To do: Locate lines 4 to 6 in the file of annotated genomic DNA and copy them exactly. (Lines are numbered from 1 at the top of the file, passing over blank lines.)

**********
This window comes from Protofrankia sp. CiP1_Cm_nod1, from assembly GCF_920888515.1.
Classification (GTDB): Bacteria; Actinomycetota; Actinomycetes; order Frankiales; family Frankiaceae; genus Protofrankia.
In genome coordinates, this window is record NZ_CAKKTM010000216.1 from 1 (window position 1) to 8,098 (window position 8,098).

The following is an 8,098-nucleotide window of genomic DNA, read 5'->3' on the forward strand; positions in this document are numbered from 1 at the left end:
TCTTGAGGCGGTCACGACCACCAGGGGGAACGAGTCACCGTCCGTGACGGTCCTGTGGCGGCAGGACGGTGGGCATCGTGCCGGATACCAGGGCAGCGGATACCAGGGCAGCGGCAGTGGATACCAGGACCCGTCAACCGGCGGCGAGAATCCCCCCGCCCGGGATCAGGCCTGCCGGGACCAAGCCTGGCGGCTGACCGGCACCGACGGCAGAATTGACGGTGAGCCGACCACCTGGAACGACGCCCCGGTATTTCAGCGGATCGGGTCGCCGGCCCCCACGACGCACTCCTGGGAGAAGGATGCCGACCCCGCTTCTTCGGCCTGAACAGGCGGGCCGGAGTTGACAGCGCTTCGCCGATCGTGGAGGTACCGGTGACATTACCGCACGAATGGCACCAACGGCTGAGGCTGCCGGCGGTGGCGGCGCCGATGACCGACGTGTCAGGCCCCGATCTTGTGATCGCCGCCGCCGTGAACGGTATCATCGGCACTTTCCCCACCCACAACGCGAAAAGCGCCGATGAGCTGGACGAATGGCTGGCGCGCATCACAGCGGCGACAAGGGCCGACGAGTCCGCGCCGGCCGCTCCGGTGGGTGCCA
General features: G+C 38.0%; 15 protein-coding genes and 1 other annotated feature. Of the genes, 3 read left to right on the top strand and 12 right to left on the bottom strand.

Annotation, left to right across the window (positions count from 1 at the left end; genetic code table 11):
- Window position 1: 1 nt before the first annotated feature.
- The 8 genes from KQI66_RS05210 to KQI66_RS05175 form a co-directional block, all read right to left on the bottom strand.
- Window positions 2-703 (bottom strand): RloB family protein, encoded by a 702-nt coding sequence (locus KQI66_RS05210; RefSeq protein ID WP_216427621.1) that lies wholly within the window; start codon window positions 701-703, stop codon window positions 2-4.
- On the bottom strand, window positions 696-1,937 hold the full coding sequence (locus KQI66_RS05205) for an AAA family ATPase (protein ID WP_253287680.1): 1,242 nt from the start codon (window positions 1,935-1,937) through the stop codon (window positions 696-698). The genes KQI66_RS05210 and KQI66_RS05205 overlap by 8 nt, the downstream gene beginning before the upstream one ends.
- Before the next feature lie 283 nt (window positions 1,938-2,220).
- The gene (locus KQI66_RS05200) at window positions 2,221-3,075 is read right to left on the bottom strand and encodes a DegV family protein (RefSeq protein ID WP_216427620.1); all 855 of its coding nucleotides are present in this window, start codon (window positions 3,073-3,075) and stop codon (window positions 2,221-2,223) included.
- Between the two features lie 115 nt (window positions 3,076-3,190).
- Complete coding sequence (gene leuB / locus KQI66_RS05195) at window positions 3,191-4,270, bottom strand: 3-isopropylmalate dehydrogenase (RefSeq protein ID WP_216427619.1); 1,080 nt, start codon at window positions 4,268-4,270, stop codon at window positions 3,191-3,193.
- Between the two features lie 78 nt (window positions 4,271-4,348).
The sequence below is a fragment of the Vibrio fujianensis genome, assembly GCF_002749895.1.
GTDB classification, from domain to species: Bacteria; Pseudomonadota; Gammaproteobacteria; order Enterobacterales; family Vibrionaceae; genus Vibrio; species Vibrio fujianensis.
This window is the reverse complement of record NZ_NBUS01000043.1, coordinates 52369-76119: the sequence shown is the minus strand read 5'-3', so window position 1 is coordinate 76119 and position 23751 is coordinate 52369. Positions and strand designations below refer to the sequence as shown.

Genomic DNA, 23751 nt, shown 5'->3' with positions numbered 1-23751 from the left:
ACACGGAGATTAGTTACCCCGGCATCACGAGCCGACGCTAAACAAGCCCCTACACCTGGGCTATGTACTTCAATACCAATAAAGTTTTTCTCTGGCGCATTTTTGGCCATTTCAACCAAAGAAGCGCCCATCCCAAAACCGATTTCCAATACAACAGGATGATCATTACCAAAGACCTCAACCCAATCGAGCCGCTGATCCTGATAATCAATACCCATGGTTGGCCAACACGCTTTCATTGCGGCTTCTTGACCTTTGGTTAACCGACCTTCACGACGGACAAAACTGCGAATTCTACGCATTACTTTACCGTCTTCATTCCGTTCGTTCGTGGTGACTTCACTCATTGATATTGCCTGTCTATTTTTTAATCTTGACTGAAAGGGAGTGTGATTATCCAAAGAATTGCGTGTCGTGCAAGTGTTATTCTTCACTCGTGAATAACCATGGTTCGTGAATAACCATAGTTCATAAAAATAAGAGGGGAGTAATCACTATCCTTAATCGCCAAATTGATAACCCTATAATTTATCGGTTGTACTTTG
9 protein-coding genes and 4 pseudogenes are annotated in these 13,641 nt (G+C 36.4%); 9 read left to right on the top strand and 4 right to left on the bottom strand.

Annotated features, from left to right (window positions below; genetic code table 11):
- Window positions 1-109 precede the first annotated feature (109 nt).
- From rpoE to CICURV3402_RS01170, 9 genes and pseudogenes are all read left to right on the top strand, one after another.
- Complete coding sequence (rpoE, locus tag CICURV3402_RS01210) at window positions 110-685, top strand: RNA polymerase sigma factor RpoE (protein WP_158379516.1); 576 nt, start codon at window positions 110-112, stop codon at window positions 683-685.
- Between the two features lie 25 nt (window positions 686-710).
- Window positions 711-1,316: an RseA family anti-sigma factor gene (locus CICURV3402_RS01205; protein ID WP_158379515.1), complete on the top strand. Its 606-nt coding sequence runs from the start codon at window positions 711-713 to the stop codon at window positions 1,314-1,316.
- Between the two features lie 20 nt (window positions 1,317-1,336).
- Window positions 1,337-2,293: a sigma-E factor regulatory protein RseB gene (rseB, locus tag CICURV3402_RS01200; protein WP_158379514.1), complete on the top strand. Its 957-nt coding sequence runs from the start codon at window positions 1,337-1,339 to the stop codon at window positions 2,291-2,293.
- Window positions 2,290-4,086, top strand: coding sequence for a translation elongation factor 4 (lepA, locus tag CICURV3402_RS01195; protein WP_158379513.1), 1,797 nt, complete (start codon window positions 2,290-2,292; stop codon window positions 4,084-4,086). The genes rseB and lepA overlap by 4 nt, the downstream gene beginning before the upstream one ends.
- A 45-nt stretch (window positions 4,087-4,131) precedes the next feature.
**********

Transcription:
The following is an 8,098-nucleotide window of genomic DNA, read 5'->3' on the forward strand; positions in this document are numbered from 1 at the left end:
TCTTGAGGCGGTCACGACCACCAGGGGGAACGAGTCACCGTCCGTGACGGTCCTGTGGCGGCAGGACGGTGGGCATCGTGCCGGATACCAGGGCAGCGGATACCAGGGCAGCGGCAGTGGATACCAGGACCCGTCAACCGGCGGCGAGAATCCCCCCGCCCGGGATCAGGCCTGCCGGGACCAAGCCTGGCGGCTGACCGGCACCGACGGCAGAATTGACGGTGAGCCGACCACCTGGAACGACGCCCCGGTATTTCAGCGGATCGGGTCGCCGGCCCCCACGACGCACTCCTGGGAGAAGGATGCCGACCCCGCTTCTTCGGCCTGAACAGGCGGGCCGGAGTTGACAGCGCTTCGCCGATCGTGGAGGTACCGGTGACATTACCGCACGAATGGCACCAACGGCTGAGGCTGCCGGCGGTGGCGGCGCCGATGACCGACGTGTCAGGCCCCGATCTTGTGATCGCCGCCGCCGTGAACGGTATCATCGGCACTTTCCCCACCCACAACGCGAAAAGCGCCGATGAGCTGGACGAATGGCTGGCGCGCATCACAGCGGCGACAAGGGCCGACGAGTCCGCGCCGGCCGCTCCGGTGGGTGCCA
General features: G+C 38.0%; 15 protein-coding genes and 1 other annotated feature. Of the genes, 3 read left to right on the top strand and 12 right to left on the bottom strand.